Drupal Module: Creating First Simple Module


Drupal Module Creating First Simple Module Tutorial. Now we will dive in and create our first module. Our first module will show simple text, format it, and display it as a block in the site's layout. We will cover the following steps:

  • Creating the .info and .module files
  • Creating a new module
  • Using basic hooks
  • Installing and configuring the module

There are two files that every module must have (though many modules have more). The first, the .info file, we examined above. The second file is the .module (dot-module) file, which is a PHP script file.

A Place for the Module

In Drupal, every module is contained in its own directory. To keep naming consistent throughout the module (a standard in Drupal), we will name our directory with the module name.

In this practice, we will create a module named "helloword". So we have to create a directory named "helloword". Place it within \sites\all\modules.

Drupal Module Creating Module Folder Tutorial

Creating a .info File

Drupal components use the information in this file for module management. The .info file is written as a PHP INI file, which is a simple configuration file format.

The .info file must follow the standard naming conventions for modules. It must be named .info. is the same as the directory name. Example helloword.info.

Drupal Module Create info file tutorial
;$Id$
name = "Hello Word!"
description = "Our first module in drupal module development"
core = 6.x
php = 5.2

A Basic .module File

Drupal Module Creating .module file tutorial

A Block Hook

The hook_block() function isn't just for displaying block contents, though. In fact, this function is responsible for displaying the block and providing all the administration and auxiliary functions related to this block

Write these code at helloword.module file:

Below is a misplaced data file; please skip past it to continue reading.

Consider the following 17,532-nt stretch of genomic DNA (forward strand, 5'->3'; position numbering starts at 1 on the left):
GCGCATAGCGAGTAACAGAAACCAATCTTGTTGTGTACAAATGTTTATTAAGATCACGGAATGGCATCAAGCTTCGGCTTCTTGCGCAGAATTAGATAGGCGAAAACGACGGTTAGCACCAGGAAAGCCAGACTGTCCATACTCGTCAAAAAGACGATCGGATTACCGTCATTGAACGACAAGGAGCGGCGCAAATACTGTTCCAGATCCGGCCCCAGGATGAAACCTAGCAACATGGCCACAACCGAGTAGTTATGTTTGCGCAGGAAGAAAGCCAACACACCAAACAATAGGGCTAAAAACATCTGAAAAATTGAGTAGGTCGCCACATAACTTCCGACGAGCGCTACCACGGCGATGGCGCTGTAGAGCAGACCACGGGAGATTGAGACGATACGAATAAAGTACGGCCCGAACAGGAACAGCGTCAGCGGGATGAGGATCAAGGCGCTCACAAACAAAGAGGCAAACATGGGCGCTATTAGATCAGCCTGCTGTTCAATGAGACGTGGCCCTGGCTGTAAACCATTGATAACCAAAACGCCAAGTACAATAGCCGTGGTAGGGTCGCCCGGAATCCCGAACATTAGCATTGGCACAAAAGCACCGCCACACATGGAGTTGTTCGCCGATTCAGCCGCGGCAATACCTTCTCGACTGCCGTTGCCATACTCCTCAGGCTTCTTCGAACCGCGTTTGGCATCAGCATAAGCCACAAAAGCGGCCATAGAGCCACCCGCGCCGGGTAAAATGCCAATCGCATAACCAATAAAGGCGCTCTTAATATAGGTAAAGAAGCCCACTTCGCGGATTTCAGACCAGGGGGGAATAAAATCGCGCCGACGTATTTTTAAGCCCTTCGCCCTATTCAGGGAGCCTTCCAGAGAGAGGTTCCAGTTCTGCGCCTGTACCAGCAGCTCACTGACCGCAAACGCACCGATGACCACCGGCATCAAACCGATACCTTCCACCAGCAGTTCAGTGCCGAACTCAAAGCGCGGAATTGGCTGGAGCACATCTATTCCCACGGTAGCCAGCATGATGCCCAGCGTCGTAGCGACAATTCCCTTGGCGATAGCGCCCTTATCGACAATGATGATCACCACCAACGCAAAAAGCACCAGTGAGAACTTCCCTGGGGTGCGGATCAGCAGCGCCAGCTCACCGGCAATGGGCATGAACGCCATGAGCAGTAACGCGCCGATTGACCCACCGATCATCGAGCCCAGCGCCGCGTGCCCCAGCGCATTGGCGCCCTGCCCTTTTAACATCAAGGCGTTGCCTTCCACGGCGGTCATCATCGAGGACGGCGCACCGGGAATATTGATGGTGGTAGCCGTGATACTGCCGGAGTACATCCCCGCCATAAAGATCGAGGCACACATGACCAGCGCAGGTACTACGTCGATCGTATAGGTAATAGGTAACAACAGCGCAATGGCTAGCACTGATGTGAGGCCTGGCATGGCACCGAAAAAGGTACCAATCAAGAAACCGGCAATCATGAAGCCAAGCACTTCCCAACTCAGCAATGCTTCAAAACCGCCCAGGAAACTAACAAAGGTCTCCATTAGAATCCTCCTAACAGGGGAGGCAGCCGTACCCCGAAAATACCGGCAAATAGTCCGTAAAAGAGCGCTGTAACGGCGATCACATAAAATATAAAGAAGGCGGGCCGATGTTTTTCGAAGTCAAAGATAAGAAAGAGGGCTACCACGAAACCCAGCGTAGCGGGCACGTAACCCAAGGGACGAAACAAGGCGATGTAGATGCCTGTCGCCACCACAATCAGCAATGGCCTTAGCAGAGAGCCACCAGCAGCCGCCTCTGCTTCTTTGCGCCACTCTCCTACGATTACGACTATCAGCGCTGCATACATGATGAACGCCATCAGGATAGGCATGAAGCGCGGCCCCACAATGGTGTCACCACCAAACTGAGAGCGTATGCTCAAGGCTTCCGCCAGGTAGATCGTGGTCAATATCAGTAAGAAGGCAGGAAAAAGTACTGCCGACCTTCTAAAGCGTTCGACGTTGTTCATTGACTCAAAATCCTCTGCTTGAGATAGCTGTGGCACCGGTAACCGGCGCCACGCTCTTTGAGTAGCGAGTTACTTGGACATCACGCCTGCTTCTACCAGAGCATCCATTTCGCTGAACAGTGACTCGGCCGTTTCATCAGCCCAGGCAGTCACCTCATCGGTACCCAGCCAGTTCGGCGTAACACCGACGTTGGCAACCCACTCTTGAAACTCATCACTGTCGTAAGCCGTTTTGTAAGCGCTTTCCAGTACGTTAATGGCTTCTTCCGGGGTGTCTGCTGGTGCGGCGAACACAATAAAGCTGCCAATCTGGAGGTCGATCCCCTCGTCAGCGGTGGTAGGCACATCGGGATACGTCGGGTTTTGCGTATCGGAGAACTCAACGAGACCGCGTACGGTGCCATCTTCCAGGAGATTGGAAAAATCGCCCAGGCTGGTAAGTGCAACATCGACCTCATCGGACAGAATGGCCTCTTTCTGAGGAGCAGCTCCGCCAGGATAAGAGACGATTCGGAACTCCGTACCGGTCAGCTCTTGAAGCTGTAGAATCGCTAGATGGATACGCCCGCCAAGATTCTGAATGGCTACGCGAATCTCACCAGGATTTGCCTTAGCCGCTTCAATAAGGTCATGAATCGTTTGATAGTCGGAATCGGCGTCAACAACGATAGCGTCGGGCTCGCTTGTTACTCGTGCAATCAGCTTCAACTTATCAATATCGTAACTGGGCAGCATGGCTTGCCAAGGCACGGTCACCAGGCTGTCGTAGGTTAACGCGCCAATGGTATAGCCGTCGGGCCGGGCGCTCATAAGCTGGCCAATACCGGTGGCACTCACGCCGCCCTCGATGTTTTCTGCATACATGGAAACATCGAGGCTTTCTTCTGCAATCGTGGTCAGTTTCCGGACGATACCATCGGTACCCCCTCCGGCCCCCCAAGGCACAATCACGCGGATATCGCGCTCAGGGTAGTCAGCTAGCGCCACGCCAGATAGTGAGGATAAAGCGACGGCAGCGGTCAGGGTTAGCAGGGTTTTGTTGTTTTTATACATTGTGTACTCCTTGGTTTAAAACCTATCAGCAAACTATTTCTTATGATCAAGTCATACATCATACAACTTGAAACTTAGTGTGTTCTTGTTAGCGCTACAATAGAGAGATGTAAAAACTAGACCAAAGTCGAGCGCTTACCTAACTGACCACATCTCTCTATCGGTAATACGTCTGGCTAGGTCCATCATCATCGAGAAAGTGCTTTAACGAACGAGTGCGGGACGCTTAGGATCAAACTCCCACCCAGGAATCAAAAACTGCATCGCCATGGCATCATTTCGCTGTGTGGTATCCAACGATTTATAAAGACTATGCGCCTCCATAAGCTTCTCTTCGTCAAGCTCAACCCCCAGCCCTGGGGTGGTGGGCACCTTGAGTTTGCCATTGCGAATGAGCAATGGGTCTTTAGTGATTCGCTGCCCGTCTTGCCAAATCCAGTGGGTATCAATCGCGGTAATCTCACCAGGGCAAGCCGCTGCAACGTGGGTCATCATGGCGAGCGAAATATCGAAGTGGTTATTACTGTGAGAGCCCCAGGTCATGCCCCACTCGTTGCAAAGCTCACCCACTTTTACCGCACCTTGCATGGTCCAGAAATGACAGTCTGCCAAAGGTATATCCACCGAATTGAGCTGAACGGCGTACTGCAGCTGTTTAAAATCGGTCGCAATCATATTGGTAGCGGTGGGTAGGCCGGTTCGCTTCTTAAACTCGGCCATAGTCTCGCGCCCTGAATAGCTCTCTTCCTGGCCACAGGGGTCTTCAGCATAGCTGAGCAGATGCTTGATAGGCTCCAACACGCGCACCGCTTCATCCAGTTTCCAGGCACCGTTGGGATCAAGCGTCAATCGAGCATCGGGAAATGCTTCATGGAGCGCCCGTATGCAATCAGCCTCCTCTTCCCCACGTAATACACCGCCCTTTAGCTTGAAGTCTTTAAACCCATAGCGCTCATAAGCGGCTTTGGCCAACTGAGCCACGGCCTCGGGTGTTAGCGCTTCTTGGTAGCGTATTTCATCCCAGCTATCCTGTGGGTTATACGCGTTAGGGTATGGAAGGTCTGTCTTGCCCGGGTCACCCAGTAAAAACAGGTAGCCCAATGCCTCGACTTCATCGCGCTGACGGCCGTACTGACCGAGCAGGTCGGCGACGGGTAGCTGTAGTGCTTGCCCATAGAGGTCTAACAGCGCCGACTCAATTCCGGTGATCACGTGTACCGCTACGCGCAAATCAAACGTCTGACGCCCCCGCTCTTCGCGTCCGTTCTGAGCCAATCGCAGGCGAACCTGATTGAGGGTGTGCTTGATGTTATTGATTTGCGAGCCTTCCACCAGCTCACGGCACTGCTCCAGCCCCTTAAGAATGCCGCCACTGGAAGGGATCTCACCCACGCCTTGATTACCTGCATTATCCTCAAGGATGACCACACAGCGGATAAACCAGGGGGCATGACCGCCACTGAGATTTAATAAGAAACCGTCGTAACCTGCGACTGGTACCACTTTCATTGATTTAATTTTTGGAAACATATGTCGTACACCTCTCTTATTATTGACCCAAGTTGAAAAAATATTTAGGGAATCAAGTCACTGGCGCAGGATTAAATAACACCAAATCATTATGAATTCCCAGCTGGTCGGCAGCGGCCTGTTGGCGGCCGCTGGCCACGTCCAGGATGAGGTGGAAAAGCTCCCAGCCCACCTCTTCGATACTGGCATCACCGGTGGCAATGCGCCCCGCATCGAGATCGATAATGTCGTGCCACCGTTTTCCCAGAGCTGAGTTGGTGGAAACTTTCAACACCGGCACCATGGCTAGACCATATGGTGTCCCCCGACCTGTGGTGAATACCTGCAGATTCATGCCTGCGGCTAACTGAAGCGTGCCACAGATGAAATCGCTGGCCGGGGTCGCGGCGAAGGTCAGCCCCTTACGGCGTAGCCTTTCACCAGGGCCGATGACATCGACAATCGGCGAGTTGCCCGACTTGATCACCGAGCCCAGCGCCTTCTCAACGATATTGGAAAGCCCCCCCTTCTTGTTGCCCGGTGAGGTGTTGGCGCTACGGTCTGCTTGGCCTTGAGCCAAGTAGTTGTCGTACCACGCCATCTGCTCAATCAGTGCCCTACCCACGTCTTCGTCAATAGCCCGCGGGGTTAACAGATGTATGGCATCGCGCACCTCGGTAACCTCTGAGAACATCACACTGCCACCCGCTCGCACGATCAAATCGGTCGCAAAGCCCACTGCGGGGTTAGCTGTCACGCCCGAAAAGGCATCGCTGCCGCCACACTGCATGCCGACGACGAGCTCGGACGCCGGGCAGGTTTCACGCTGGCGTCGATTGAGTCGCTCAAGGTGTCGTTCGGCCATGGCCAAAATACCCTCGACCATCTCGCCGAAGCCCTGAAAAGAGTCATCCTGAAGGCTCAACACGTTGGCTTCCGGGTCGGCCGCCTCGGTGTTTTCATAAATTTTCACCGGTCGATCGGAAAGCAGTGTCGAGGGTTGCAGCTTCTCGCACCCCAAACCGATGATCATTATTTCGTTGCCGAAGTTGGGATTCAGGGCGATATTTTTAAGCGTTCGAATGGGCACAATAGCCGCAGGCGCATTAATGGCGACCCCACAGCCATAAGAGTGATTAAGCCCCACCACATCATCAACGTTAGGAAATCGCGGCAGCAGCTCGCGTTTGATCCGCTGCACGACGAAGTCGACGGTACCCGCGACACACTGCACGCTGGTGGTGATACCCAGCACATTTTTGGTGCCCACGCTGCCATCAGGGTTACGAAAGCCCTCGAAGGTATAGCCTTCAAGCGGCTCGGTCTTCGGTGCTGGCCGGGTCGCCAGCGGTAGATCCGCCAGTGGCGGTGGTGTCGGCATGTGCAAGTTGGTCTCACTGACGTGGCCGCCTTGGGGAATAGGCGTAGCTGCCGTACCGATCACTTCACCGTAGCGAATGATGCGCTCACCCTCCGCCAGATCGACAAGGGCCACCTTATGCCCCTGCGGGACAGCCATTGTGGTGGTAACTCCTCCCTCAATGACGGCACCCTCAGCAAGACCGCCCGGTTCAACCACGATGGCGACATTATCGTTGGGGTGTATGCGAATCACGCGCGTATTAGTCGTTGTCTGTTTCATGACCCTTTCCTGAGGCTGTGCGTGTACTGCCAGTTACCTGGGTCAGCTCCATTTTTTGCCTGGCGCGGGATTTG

<?php
// $Id$
/**
* @file
* Module for showing hello word
* @see http://www.phpeveryday.com
*/

/**
* Implementation of hook_block()
*/
function helloword_block($op='list' , $delta=0, $edit=array()) {
	switch ($op) {
		case 'list':
			$blocks[0]['info'] = t('Hello Word!');
			return $blocks;
		case 'view':
			$blocks['subject'] = t('Hello Word!');
			$blocks['content'] = t('This is our first module!');
		return $blocks;
	}
}

?>

Our module will display information inside a Drupal block. To do this, we need to implement the hook_block() function. When Drupal calls a hook_block() function, Drupal passes it as many as three parameters: $op, $delta, $edit

$op can have the following four possible values:

  • list: This is passed when the module should provide information about itself.
  • view: to provide content for displaying to the user.
  • configure: an administration form used to configure the block.
  • save: configuration information from the form data generated by configure needs to be saved.

The $delta parameter is set during a particular operation. The $edit parameter is used during configuration (when the save operation is called). We dont need in this example.

Installing a Module

Step #1: Enabling The Module

A module is enabled through the Drupal Administration interface. Once logged into Drupal, navigate to Administer | Site Building | Modules in the left-hand navigation

Drupal Module Administration Menu Tutorial

To activate the module, simply check the box under the Enabled heading, and then click the Save configuration button.

Drupal Module Activate the module tutorial

Displaying the Module's Content

Just as with enabling the module, this is done through the administration interface. Go to Administer | Site Building | Blocks to configure block placement. We will configure our module to appear in the right sidebar.

Drupal module block placement tutorial

Make sure to press the Save Blocks button at the bottom.

Drupal Module Showing Block Tutorial



Bookmark and Share Tag: Drupal, CMS, Drupal Module Category: PHP Framework Post : September 30th 2010 Read: 25,767

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